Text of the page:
William Head recently graduated from the University of Wales, Newport, and hopes to continue his studies in Prague, but for now: i done some stuff, and i still got some stuff to do. William has two volume project titled, Humane Errors, where he explores the West Park Asylum in Surrey–one of Europe’s largest mental institutions. He takes two unique approaches to the subject, both drawing the viewer inside a world rarely examined. People with mental illness have been treated with suspicion and marginalized from society throughout history. With asylums often built on the outskirts of society, as if to detear visitors, the strategic placing of mental institutions was certainly intentional and very cruel. With many people often abandoned in these institutes, for reasons other than what was what we now perceived as mental illness.
Each ward has its own selection of wallpapers, almost always representative of the outside world. This in its self, must have been difficult to gaze upon when you have no way of connecting with the exterior of the wards, which was unattainable to most. The wallpapers chosen suggest a great deal of optimism, but they hide a terrifying reality. The repetition of pattern reflects the uniformity of the institution. Inside Talgarth lay the remains of myriad dead birds. Before the windows were bolted up and the doors screwed shut they entered the vacant buildings. It is a potent metaphor for the hundreds of patients that were contained in Talgarth. The birds tender a different narrative to the wallpapers. They offer us a more accurate perception of Talgarths history.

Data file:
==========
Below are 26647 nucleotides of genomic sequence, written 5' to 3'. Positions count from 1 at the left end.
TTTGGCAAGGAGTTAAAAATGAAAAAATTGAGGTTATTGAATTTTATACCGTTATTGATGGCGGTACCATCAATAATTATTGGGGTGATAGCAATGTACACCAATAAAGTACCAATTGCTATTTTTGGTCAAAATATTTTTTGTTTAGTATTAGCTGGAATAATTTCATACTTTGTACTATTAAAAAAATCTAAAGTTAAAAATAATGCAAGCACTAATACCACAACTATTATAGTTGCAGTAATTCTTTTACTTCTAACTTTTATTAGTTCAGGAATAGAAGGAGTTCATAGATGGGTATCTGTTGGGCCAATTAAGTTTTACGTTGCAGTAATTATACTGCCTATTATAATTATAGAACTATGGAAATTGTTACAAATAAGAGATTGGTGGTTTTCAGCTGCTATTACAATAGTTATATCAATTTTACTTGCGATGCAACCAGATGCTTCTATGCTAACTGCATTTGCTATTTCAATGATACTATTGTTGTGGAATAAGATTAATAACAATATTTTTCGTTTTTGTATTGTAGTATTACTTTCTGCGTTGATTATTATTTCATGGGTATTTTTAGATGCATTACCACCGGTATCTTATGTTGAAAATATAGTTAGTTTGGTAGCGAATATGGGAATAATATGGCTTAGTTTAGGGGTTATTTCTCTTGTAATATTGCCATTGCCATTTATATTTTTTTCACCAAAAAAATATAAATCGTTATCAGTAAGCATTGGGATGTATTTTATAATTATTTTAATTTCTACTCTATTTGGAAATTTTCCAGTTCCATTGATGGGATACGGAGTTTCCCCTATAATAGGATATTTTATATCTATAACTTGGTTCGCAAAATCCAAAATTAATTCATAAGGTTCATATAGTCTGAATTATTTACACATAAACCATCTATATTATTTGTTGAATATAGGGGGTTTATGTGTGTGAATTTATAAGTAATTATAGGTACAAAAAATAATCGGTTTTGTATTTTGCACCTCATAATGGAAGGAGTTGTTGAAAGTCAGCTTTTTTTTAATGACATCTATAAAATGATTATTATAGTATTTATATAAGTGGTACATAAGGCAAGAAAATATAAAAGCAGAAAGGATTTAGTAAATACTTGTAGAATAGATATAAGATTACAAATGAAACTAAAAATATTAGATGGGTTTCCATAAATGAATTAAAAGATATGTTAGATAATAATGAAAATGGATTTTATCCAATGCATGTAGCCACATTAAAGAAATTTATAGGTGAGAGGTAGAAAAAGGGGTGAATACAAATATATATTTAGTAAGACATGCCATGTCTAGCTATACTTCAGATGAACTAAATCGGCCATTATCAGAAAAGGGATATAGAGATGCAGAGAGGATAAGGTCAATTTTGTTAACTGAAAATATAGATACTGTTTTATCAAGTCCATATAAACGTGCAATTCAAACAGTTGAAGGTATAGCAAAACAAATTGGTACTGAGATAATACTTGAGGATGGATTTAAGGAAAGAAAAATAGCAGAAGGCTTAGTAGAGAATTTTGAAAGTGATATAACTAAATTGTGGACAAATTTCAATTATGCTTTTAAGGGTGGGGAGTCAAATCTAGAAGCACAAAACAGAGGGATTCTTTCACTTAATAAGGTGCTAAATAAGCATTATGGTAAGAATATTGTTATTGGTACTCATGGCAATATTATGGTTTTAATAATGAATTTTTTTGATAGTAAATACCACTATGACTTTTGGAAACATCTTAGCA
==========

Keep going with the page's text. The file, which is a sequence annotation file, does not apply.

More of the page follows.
I believe that the key to controlling such a difficult subject, is by connecting with things that have a relationship with the wards and the patients that have not changed since West Park’s closure. The most visual connection is nature. With no one to stop them growing, the trees reach out towards the buildings and something incredibly poetic is created. As if attempting to turn this terrifying place into something beautiful. However, what lies behind the branches should never be forgotten. If trees could talk, these ones would have a lot to say.
Images from Humane Errors: Volume two
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